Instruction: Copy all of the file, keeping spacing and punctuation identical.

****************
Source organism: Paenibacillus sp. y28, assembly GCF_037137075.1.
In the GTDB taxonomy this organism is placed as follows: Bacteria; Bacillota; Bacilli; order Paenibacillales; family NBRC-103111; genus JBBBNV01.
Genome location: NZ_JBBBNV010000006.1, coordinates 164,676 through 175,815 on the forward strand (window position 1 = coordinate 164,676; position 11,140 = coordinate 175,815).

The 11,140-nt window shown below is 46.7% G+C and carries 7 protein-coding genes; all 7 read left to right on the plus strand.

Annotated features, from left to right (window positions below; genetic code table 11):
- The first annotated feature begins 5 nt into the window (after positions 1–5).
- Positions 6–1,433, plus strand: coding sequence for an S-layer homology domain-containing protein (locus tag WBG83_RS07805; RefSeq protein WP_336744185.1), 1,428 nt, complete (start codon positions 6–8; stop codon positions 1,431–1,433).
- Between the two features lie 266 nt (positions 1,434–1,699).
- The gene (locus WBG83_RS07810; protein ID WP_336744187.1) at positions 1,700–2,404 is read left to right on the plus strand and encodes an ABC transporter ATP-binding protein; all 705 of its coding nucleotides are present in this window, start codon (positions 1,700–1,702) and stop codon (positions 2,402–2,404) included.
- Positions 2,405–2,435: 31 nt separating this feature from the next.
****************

Source organism: Paenibacillus sp. y28, assembly GCF_037137075.1.
In the GTDB taxonomy this organism is placed as follows: Bacteria; Bacillota; Bacilli; order Paenibacillales; family NBRC-103111; genus JBBBNV01.
Genome location: NZ_JBBBNV010000006.1, coordinates 164,676 through 175,815 on the forward strand (window position 1 = coordinate 164,676; position 11,140 = coordinate 175,815).

The 11,140-nt window shown below is 46.7% G+C and carries 7 protein-coding genes; all 7 read left to right on the plus strand.

Annotated features, from left to right (window positions below; genetic code table 11):
- The first annotated feature begins 5 nt into the window (after positions 1–5).
- Positions 6–1,433, plus strand: coding sequence for an S-layer homology domain-containing protein (locus tag WBG83_RS07805; RefSeq protein WP_336744185.1), 1,428 nt, complete (start codon positions 6–8; stop codon positions 1,431–1,433).
- Between the two features lie 266 nt (positions 1,434–1,699).
- The gene (locus WBG83_RS07810; protein ID WP_336744187.1) at positions 1,700–2,404 is read left to right on the plus strand and encodes an ABC transporter ATP-binding protein; all 705 of its coding nucleotides are present in this window, start codon (positions 1,700–1,702) and stop codon (positions 2,402–2,404) included.
- Positions 2,405–2,435: 31 nt separating this feature from the next.